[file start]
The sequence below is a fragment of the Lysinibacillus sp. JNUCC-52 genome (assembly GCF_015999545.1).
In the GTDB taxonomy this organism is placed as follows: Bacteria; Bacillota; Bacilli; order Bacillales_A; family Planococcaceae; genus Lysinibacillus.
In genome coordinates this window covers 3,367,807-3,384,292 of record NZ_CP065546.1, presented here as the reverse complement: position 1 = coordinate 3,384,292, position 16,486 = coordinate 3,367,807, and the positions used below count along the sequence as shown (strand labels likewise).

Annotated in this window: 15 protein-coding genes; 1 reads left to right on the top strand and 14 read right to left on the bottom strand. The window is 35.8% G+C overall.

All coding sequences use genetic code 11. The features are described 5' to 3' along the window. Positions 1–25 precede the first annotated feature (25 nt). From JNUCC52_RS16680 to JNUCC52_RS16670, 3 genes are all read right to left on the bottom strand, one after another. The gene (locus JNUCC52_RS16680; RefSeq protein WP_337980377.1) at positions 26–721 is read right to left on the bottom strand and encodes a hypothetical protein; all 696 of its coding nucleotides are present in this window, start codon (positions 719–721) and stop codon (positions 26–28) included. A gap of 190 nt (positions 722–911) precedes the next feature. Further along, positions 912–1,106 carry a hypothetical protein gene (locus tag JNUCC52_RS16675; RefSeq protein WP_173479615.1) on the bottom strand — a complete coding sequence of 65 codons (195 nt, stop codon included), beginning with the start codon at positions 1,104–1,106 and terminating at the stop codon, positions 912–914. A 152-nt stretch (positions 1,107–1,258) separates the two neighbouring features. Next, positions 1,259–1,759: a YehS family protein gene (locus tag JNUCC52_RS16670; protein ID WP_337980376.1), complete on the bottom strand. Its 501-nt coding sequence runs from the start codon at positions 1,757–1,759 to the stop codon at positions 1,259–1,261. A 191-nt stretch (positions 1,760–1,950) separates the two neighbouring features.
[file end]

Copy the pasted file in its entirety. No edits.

The sequence below is a fragment of the Lysinibacillus sp. JNUCC-52 genome (assembly GCF_015999545.1).
In the GTDB taxonomy this organism is placed as follows: Bacteria; Bacillota; Bacilli; order Bacillales_A; family Planococcaceae; genus Lysinibacillus.
In genome coordinates this window covers 3,367,807-3,384,292 of record NZ_CP065546.1, presented here as the reverse complement: position 1 = coordinate 3,384,292, position 16,486 = coordinate 3,367,807, and the positions used below count along the sequence as shown (strand labels likewise).

Annotated in this window: 15 protein-coding genes; 1 reads left to right on the top strand and 14 read right to left on the bottom strand. The window is 35.8% G+C overall.

All coding sequences use genetic code 11. The features are described 5' to 3' along the window. Positions 1–25 precede the first annotated feature (25 nt). From JNUCC52_RS16680 to JNUCC52_RS16670, 3 genes are all read right to left on the bottom strand, one after another. The gene (locus JNUCC52_RS16680; RefSeq protein WP_337980377.1) at positions 26–721 is read right to left on the bottom strand and encodes a hypothetical protein; all 696 of its coding nucleotides are present in this window, start codon (positions 719–721) and stop codon (positions 26–28) included. A gap of 190 nt (positions 722–911) precedes the next feature. Further along, positions 912–1,106 carry a hypothetical protein gene (locus tag JNUCC52_RS16675; RefSeq protein WP_173479615.1) on the bottom strand — a complete coding sequence of 65 codons (195 nt, stop codon included), beginning with the start codon at positions 1,104–1,106 and terminating at the stop codon, positions 912–914. A 152-nt stretch (positions 1,107–1,258) separates the two neighbouring features. Next, positions 1,259–1,759: a YehS family protein gene (locus tag JNUCC52_RS16670; protein ID WP_337980376.1), complete on the bottom strand. Its 501-nt coding sequence runs from the start codon at positions 1,757–1,759 to the stop codon at positions 1,259–1,261. A 191-nt stretch (positions 1,760–1,950) separates the two neighbouring features.